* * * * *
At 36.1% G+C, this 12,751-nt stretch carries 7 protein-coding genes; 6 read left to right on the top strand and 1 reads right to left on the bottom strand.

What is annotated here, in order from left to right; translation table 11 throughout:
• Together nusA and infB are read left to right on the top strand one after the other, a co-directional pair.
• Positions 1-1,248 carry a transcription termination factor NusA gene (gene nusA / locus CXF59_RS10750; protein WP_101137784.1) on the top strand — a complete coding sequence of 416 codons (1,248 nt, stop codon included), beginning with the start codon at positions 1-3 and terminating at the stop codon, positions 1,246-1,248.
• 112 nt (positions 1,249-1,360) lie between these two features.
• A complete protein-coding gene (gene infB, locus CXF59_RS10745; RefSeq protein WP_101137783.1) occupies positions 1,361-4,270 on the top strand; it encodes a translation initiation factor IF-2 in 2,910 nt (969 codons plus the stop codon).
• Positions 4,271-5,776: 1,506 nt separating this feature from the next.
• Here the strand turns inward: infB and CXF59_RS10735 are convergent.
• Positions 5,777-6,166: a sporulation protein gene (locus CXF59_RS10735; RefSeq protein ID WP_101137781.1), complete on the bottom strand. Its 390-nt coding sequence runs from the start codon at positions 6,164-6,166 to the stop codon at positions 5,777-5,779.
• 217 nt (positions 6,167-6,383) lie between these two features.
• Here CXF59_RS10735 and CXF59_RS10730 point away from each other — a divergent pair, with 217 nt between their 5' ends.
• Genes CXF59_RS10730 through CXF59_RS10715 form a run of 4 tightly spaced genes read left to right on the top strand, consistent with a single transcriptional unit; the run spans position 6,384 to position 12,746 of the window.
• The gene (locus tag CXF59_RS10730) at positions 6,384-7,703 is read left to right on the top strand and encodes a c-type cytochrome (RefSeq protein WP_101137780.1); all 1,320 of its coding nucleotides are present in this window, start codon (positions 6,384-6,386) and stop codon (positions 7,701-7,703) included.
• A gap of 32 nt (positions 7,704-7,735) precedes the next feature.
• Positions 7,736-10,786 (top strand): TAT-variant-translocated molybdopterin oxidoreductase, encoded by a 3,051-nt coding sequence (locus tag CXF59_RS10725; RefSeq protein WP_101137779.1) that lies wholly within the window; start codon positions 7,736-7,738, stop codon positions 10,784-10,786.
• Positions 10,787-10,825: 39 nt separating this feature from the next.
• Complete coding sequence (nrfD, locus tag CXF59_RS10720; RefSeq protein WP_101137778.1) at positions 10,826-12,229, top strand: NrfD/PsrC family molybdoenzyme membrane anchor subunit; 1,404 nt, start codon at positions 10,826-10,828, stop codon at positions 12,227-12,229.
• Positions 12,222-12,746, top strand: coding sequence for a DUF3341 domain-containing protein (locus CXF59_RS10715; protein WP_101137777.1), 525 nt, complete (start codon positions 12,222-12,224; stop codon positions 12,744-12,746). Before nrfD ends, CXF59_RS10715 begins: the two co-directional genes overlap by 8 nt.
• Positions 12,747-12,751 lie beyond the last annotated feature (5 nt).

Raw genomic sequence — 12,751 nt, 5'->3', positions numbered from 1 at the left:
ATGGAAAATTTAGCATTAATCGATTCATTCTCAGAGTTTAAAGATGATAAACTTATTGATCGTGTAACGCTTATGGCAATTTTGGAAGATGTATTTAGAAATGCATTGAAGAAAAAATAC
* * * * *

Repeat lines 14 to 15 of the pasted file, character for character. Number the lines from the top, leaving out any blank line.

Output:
• A gap of 32 nt (positions 7,704-7,735) precedes the next feature.
• Positions 7,736-10,786 (top strand): TAT-variant-translocated molybdopterin oxidoreductase, encoded by a 3,051-nt coding sequence (locus tag CXF59_RS10725; RefSeq protein WP_101137779.1) that lies wholly within the window; start codon positions 7,736-7,738, stop codon positions 10,784-10,786.